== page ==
ANNOUNCING THE 2024
PERENNIAL PLANT OF THE YEAR®:
Phlox paniculata 'Jeana'
Photography Credit: Chanticleer Garden, Chris Fehlhaber
Phlox paniculata ‘Jeana’ is an exceptional garden phlox renowned for its impressive flower show, tall sturdy habit, and pollinator-friendliness. Dense, domed trusses crown stiff stems from midsummer to early fall. Individually, the fragrant lavender-pink flowers are significantly smaller than typical garden phlox — only about half an inch wide — but the show at peak is eye-popping, nonetheless. This is a case where bigger is not better, from a pollinator’s perspective anyhow. In trials at Mt. Cuba Center in Delaware, the nectar-rich flowers of ‘Jeana’ attracted more butterflies — Eastern Tiger Swallowtails were especially plentiful — than any other garden phlox in their study. Hummingbirds and other pollinators are fans too.
Topped with flowers, ‘Jeana’ can reach five feet tall and four feet wide, although size will vary geographically. Its bright green leaves are highly resistant to powdery mildew, so ‘Jeana’ has a striking summer look with or without flowers.
Tall garden phlox provide structure and color in summer gardens and are good bridging plants between early and later flowering perennials. ‘Jeana’ is at home in traditional borders and meadows and is a natural in pollinator gardens. Mix ‘Jeana’ with other tall perennials such as bluestars (Amsonia), Shasta daisies (Leucanthemum ×superbum), and switch grasses (Panicum virgatum). Or let its handsome foliage be the backdrop for shorter companions such as coneflowers (Echinacea), alliums (Allium), and woodland sages (Salvia nemorosa).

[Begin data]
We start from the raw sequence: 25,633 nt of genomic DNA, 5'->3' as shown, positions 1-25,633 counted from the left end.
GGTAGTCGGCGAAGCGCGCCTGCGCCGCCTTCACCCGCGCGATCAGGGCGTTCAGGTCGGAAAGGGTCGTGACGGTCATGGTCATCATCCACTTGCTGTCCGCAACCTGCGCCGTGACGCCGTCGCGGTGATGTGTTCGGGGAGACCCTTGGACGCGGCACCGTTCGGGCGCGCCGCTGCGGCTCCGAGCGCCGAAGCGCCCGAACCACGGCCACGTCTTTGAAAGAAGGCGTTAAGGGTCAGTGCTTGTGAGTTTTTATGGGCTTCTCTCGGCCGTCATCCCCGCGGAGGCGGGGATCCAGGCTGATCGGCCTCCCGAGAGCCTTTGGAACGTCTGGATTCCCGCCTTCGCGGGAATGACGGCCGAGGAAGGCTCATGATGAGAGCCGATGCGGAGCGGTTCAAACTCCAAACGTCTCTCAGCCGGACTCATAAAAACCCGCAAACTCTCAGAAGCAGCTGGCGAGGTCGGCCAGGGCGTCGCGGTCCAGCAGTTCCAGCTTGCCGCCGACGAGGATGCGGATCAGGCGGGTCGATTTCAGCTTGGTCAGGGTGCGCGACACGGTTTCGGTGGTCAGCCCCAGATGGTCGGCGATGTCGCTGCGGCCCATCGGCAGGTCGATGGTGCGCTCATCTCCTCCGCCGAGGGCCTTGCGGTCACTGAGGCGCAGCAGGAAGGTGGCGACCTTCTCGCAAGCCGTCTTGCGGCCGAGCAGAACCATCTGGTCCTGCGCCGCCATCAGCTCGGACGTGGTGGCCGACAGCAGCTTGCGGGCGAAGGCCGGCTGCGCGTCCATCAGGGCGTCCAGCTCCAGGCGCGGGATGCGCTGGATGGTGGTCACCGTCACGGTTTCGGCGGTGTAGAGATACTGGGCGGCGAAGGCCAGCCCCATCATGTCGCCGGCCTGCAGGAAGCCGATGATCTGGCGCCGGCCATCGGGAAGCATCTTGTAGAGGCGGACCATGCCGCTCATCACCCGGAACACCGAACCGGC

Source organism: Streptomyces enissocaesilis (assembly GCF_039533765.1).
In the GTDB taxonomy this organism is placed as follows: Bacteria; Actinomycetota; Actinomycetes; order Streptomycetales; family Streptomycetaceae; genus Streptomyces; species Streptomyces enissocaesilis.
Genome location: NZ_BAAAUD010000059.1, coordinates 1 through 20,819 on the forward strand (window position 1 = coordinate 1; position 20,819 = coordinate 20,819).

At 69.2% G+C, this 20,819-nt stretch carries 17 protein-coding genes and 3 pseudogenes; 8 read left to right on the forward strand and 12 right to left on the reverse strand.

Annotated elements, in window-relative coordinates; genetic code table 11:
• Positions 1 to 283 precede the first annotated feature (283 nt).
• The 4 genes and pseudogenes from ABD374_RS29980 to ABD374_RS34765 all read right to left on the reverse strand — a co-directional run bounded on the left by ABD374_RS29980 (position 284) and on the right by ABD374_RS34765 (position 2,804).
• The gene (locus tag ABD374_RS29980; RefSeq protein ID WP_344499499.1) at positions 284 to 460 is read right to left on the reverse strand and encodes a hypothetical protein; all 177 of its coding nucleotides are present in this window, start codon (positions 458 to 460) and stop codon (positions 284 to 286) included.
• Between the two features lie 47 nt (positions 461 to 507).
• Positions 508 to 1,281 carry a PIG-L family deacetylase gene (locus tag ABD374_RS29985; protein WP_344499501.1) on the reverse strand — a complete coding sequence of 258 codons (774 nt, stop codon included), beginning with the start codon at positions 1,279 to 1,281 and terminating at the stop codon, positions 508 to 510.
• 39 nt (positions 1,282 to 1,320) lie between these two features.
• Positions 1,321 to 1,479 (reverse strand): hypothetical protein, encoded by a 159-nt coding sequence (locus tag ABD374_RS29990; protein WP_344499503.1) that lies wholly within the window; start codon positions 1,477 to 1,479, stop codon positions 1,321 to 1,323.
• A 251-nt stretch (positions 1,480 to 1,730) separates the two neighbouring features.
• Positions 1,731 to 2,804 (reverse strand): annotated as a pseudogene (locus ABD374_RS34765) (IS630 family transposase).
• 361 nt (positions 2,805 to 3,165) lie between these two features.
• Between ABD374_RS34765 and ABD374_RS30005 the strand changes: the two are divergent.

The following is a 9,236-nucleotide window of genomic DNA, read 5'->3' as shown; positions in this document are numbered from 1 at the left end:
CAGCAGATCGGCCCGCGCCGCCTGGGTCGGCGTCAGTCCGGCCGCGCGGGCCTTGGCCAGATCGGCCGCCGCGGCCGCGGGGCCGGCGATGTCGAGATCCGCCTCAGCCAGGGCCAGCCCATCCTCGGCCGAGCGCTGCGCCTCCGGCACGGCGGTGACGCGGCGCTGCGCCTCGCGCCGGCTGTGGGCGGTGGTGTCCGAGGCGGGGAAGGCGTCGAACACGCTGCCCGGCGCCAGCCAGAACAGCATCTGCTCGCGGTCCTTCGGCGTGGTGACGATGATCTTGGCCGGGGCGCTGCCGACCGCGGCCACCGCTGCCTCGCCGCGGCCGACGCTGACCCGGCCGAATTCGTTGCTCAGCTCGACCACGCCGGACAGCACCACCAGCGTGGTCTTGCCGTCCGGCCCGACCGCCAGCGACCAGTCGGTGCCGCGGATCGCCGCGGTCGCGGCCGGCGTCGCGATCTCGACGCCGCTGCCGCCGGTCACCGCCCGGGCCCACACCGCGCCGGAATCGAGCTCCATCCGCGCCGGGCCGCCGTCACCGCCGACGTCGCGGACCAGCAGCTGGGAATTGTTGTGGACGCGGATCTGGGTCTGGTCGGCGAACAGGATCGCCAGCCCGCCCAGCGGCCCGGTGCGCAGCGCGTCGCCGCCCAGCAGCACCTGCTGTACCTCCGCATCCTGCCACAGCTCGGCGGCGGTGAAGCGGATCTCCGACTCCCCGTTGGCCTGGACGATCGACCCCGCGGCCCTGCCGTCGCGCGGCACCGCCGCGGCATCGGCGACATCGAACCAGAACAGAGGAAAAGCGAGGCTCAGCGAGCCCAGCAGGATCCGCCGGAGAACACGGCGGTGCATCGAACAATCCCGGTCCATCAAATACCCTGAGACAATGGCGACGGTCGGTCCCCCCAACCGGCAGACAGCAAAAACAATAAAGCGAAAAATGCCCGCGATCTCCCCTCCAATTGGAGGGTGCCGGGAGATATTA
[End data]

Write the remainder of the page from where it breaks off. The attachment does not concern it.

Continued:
USDA Zones 3 to 8
Canadian Hardiness Zones 3 to 8
AHS Heat Zones 4 to 9
Full sun; afternoon shade in hot climates
36-60 inches tall
36-48 inches wide
‘Jeana’ was discovered growing along the Harpeth River near Nashville, Tennessee and was named for its discoverer, Jeana Prewitt.
Moist, fertile, well-drained soils. Avoid dry conditions.
Divide clumps every 3-5 years in spring. Deadheading promotes continued bloom and prevents self-seeding, which can produce inferior seedlings. Powdery mildew and spider mites may be foliar problems in hot or dry conditions. Thinning out stems to improve air circulation may guard against mildew. Deer and rabbits can be pests.
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Text reprinted from The Perennial Plant Association®.
Selections in color link to articles about the plant.
|2020||Aralia cordata 'Sun King|
|2016||Anemone xhybrida 'Honorine Jobert'|
|2015||Geranium xcantabrigiense ‘Biokovo’|
|2014||Panicum virgatum ‘Northwind’|
|2013||Polygonatum odoratum ‘Variegatum’|
|2012||Brunnera macrophylla ‘Jack Frost’|
|2009||Hakonechloa macra ‘Aureola’|
|2007||Nepeta ‘Walker’s Low’|
|2006||Dianthus gratianoplitanus ‘Fire Witch’|
|2004||Athyrium niponicum ‘Pictum’|
|2003||Leucanthemum ‘Becky’ ATL connected!|
|2001||Calamagrostis xsuperbum acutiflora ‘Karl Foerster’|
|2000||Scabiosa columbaria ‘Butterfly Blue’|
|1999||Rudbeckia fulgida var. sullivantii ‘Goldsturm’|
|1998||Echinacea purpurea ‘Magnus’|
|1997||Salvia ‘May Night’ (‘Mainacht’)|
|1996||Penstemon digitalis ‘Husker Red’|
|1993||Veronica ‘Sunny Border Blue’|
|1992||Coreopsis verticillata ‘Moonbeam’|
|1991||Heuchera micrantha ‘Palace Purple’|
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